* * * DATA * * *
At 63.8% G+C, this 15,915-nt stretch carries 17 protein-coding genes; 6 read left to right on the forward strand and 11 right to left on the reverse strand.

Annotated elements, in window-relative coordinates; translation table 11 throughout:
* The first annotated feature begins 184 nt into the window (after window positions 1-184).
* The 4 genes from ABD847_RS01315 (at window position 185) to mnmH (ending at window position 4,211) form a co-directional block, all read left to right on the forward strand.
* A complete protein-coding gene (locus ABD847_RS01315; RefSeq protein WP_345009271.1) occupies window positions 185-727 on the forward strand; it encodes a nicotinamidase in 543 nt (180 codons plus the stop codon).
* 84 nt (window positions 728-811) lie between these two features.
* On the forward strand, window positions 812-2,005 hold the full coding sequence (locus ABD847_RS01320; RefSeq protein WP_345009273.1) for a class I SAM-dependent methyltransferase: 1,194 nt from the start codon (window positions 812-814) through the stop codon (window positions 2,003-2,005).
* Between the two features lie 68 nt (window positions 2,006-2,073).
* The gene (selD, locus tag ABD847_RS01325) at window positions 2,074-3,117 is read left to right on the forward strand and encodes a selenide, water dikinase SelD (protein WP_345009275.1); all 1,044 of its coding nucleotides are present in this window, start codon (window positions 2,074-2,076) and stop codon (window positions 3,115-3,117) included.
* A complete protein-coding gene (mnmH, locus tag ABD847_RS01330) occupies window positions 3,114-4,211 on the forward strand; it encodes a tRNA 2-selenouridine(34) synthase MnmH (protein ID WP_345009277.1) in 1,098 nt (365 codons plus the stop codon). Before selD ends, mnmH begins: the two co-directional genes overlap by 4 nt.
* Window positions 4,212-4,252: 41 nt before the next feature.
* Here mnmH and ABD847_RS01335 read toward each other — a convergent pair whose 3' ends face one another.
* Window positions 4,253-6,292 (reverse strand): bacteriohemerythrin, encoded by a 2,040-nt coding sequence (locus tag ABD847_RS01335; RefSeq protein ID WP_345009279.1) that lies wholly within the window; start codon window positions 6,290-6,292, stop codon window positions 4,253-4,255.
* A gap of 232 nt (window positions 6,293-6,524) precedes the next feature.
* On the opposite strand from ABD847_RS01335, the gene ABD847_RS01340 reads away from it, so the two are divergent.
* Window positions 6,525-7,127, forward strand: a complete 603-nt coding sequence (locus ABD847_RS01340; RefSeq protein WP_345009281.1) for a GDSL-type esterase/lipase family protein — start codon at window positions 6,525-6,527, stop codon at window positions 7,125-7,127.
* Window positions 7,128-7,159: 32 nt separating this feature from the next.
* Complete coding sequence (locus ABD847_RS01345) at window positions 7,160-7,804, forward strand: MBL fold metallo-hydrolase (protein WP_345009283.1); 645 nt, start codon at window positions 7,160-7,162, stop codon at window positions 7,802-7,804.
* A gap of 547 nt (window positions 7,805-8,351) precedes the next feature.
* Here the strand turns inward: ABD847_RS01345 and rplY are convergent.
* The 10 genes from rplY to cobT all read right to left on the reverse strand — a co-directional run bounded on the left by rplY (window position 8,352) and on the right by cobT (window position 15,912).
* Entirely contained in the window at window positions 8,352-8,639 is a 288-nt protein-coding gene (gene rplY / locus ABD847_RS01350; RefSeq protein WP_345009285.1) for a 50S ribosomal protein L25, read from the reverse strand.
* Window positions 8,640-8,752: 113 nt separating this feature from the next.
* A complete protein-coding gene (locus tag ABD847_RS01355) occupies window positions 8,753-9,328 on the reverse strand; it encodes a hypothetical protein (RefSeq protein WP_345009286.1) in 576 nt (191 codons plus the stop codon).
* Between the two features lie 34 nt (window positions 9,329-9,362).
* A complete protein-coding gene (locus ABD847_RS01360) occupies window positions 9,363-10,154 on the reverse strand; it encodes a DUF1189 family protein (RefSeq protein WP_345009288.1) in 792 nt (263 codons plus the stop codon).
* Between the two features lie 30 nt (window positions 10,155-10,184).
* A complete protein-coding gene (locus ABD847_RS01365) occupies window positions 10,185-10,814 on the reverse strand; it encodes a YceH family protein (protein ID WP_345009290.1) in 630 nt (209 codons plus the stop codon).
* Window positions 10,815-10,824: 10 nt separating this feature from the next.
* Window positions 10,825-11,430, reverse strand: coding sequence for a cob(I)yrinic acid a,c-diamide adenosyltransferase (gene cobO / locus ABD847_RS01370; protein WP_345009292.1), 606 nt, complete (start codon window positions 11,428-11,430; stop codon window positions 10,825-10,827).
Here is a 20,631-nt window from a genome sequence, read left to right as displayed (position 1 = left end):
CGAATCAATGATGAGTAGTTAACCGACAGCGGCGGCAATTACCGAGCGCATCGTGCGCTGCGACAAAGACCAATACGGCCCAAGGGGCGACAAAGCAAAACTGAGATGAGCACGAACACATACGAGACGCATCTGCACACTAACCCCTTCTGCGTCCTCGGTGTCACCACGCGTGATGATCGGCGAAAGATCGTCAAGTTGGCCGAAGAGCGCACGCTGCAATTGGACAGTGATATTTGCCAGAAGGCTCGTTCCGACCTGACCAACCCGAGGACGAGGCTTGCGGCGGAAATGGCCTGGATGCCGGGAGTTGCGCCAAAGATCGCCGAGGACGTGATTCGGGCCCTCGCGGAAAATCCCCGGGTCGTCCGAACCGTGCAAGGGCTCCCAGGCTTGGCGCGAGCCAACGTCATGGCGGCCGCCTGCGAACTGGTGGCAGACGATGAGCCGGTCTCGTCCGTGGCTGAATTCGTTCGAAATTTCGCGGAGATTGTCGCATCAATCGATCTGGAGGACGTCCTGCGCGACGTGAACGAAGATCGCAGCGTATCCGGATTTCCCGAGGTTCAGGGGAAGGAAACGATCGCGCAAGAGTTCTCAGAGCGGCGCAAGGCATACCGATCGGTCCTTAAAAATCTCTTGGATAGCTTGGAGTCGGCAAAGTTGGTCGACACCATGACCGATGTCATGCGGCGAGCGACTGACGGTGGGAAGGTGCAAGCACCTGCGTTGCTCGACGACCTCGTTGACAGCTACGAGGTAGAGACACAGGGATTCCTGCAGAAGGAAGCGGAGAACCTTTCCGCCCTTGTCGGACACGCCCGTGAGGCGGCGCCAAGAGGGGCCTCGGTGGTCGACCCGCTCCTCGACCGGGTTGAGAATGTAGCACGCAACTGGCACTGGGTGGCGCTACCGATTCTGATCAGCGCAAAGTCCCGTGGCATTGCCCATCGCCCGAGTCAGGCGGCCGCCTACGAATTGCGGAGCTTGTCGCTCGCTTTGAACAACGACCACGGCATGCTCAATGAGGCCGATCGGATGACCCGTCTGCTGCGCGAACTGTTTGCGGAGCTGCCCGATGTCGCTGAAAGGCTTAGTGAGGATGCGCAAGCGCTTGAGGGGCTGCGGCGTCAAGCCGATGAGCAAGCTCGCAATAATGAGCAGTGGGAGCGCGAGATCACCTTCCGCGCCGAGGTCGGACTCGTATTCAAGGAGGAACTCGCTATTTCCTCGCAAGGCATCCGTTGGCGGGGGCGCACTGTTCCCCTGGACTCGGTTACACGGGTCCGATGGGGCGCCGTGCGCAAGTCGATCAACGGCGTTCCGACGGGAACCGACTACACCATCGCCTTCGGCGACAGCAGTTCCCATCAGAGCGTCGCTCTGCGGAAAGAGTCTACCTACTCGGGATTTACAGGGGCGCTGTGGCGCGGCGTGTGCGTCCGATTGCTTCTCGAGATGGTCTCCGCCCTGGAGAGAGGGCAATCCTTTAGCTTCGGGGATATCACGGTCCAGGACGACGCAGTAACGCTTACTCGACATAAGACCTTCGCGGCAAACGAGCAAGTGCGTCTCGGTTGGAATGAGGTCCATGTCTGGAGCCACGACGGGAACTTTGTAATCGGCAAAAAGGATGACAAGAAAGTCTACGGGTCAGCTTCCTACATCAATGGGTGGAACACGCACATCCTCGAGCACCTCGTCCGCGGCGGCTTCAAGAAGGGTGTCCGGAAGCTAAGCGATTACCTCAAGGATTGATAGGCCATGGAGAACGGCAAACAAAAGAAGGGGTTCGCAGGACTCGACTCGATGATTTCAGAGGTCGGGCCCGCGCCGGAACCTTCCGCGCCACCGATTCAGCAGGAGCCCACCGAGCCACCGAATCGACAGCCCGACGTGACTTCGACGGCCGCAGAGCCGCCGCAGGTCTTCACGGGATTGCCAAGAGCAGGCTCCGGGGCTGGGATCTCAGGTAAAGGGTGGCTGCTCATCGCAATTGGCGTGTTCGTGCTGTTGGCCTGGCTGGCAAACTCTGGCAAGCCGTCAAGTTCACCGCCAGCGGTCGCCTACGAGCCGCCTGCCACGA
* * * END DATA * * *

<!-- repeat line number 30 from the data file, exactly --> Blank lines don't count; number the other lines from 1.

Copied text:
* Window positions 10,825-11,430, reverse strand: coding sequence for a cob(I)yrinic acid a,c-diamide adenosyltransferase (gene cobO / locus ABD847_RS01370; protein WP_345009292.1), 606 nt, complete (start codon window positions 11,428-11,430; stop codon window positions 10,825-10,827).